Private Pilots Licence – Further Flight Training After Obtaining A PPL

Private Pilots Licence – Flights and further training after you gain your certificate

Whether, like me, it took you several years or just a few months to obtain your own PPL (Private Pilots License) what are you going to do now that you have your pilot’s licence?

The post PPL phase is an important time for the recently qualified pilot. You have learned to fly up to an acceptable standard but this when a new phase of learning begins.

Assuming the funds are available and you can afford to fly on a regular basis you might find yourself giving pleasure flights to friends and family until the novelty (for them) wears off. What then?

If you have not planned ahead you might find yourself flying less often. If you don’t form the habit you might stop landing away at other airfields. Without this practice your confidence will lessen and eventually your flying might be confined to short trips in the local area.

There is a risk that the fall in your confidence level may lead you to stop flying altogether. It would be a great shame to withdraw having come so far but it’s all too common for PPL holders to abandon it at this early stage.

To maintain your interest and continuity of learning, and build your confidence, set new goals. Consider the variety in aviation and stretch yourself to reach each of these objectives when you’ve built up enough confidence and ability:

Join a flying club and socialise with other aviators.
Join AOPA and enjoy hotel, fuel, and pilot supply discounts.
Join the LAA and build, maintain, or restore aircraft.
Visit other airfields. Land on grass, concrete, and tarmac.
Fly throughout the year and study the weather.
Convert to different aircraft types.
Convert to a taildragger, or vice versa.
Learn to fly vintage aircraft.
Learn to fly aerobatics and take part in amateur competitions.
Go to fly-ins and air rallies.
Take part in air races.
Fly around the UK.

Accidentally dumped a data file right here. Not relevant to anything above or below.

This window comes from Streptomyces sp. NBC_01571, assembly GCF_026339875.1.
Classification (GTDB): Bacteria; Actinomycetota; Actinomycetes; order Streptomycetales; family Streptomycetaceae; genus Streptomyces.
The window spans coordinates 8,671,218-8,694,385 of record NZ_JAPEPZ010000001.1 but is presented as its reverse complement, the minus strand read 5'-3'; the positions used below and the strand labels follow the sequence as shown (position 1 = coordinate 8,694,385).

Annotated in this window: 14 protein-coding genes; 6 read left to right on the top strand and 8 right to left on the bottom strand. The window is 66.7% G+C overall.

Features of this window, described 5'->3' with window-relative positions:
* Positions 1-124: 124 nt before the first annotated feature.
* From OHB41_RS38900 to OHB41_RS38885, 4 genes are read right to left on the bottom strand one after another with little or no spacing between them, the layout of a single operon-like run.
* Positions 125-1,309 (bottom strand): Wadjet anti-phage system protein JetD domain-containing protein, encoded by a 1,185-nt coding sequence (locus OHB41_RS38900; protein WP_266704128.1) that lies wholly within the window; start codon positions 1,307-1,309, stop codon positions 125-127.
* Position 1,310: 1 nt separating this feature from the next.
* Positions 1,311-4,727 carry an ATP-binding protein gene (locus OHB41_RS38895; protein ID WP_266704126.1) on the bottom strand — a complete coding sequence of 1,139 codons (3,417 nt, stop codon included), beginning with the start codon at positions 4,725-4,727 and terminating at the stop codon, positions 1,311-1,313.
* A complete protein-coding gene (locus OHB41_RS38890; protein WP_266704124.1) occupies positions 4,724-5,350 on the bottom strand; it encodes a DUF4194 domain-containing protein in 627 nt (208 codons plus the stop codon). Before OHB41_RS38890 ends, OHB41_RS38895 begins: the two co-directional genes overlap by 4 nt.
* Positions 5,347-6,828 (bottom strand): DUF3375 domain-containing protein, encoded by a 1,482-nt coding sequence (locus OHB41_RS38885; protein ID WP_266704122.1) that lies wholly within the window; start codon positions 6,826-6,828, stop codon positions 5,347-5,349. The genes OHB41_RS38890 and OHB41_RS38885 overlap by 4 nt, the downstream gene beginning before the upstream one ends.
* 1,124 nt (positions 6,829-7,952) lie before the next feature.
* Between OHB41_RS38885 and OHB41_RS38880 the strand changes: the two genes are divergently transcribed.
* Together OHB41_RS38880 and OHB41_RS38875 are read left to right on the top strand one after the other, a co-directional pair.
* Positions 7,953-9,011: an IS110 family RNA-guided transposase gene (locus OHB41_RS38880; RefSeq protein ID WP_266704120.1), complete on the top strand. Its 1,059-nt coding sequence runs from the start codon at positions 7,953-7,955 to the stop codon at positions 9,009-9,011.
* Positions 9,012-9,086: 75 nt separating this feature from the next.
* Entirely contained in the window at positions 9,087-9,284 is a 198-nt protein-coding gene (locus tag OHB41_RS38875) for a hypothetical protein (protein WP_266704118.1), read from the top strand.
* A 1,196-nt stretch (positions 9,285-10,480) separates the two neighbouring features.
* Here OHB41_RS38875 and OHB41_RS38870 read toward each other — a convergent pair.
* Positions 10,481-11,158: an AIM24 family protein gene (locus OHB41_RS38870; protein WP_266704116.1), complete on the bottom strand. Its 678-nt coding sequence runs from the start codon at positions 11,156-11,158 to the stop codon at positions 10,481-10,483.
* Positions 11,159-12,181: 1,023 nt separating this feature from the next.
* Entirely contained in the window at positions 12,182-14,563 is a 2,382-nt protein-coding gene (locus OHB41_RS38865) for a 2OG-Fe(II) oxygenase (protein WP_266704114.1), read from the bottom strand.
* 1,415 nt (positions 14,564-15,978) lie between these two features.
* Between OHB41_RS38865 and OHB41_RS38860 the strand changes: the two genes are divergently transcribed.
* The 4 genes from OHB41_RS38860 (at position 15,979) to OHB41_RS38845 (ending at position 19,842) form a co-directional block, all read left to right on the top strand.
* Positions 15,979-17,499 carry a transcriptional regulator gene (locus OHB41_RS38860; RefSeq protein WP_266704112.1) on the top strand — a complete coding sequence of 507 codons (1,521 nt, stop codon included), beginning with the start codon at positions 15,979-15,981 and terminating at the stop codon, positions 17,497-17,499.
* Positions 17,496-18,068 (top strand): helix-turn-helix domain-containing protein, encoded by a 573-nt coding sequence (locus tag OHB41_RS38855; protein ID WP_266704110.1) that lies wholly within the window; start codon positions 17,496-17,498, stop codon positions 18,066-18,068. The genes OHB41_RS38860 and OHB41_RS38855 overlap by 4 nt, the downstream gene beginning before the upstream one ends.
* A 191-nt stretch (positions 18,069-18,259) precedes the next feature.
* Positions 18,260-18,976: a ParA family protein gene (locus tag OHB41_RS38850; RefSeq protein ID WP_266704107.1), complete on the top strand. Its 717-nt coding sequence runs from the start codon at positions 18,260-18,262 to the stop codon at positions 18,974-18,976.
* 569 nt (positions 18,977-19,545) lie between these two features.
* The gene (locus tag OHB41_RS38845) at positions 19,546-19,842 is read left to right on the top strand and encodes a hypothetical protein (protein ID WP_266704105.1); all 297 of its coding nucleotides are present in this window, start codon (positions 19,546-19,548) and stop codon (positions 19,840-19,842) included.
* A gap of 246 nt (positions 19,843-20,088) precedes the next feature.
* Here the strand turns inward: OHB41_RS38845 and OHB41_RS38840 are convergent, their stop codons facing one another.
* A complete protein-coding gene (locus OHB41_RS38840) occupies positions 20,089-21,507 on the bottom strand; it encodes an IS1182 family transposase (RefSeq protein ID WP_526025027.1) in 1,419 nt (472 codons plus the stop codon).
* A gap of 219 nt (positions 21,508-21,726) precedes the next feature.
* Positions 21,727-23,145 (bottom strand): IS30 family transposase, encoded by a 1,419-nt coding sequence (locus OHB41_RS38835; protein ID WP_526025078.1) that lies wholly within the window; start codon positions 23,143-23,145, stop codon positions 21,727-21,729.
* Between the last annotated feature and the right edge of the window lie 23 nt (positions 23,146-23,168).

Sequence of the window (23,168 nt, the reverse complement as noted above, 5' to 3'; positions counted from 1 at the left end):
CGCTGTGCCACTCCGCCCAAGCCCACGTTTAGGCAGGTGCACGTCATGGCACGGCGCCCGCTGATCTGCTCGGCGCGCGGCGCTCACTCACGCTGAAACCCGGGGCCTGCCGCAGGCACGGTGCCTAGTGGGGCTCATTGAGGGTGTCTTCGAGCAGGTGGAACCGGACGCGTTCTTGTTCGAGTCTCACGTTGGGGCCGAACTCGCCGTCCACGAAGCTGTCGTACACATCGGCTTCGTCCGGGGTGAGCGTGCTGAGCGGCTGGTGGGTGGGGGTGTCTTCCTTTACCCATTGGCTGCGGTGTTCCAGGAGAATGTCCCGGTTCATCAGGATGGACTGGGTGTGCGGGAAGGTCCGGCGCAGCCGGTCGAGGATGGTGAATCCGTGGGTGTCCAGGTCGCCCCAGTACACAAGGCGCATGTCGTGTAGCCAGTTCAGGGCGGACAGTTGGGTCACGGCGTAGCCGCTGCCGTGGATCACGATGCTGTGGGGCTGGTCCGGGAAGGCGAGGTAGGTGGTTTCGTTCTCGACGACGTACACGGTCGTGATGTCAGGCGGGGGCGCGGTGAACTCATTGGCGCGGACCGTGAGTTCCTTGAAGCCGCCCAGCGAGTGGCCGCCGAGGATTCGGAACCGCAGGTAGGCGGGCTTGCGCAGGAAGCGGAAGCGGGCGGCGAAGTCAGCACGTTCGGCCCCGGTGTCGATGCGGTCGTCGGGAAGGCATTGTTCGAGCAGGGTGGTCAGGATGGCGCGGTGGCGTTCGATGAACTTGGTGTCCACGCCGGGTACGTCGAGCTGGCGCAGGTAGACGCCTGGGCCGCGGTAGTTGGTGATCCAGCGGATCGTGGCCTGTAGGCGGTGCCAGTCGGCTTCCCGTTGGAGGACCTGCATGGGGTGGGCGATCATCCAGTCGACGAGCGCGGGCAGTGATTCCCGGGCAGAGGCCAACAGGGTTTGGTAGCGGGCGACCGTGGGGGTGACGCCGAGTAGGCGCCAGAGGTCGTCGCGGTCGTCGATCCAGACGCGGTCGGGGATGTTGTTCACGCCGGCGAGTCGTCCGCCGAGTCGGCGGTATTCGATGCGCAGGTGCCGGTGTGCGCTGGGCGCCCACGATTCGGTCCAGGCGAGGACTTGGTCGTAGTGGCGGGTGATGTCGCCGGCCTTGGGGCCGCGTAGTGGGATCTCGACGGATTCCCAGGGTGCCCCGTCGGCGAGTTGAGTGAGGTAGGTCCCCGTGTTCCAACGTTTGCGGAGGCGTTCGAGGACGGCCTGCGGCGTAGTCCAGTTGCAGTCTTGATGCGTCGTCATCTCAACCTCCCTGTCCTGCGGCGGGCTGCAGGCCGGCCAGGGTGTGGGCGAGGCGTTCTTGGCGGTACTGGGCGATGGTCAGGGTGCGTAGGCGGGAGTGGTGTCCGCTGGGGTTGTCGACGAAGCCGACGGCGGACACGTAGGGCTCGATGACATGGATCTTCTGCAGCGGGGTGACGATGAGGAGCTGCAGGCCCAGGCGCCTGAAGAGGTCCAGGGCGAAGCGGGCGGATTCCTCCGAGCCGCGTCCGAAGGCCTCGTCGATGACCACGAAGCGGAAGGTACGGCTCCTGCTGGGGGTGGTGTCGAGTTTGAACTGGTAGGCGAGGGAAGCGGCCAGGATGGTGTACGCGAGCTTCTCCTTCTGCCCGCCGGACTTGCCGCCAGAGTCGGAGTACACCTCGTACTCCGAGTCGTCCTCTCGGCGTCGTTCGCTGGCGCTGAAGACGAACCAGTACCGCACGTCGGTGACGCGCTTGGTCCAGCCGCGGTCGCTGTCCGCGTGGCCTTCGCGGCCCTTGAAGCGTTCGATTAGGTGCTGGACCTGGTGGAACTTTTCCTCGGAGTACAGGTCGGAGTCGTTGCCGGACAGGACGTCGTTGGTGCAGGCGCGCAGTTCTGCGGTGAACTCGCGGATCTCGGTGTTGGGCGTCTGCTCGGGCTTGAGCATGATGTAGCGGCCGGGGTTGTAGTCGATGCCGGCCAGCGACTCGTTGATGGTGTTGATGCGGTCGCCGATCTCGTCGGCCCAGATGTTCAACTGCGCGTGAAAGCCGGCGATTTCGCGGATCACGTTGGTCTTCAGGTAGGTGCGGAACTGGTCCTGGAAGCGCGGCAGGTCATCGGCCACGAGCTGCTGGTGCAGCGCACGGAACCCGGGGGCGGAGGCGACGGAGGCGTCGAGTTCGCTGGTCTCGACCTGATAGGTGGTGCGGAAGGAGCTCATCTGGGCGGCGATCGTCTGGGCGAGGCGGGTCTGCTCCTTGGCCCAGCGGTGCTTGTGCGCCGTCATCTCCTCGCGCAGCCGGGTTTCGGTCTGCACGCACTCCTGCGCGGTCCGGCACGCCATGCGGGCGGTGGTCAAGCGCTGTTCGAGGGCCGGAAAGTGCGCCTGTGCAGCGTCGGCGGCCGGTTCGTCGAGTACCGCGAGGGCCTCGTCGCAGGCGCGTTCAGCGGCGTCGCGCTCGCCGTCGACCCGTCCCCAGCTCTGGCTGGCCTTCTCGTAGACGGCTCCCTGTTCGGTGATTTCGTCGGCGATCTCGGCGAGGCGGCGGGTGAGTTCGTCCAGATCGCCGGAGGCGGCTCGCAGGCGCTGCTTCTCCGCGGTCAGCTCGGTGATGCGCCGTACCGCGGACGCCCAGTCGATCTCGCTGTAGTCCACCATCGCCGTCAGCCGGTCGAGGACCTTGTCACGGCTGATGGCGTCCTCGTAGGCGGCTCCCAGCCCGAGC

Fly across water. Fly to the Channel Islands.

Fly to the continent and visit other countries. Lachlan Smart, an 18 year old Australian pilot has just flown around the world. His advice, “Don’t be afraid to dream big and when you have a goal – go for it.”

If the PPL was the first step on a professional career then you’re probably already aware of the path to further training. You may be heading for a CPL/IR, ATPL, or a Flight Instructor rating.

Pilot’s Licence – done, but the cash runs out

For any number of reasons you may find, as I did, that the money just isn’t available for flying. The Pilot’s licence had to be put aside while I took care of other responsibilities.

However, if it’s obvious that you’re hooked on aviation then you may find your Christmas and birthday wishes are fulfilled and you continue to add entries into your logbook. They may not be entries in the Pilot in Command column but you can still experience flight in all kinds of ways.

Since obtaining my PPL I have had to confine my logbook entries to dual instruction but I’ve chosen flights that are memorable due to the aircraft type and the maneouvers flown.

Harvard T6G
Extra300 – aerobatics (five times)
Piper PA-28-161
Cessna C172 – around Barbados
Cessna C172SP – glass panel
De Havilland DH82 Tiger Moth
Harvard IIB – aerobatics
Bulldog – aerobatics
AutoGyro MT-03
Piper Cub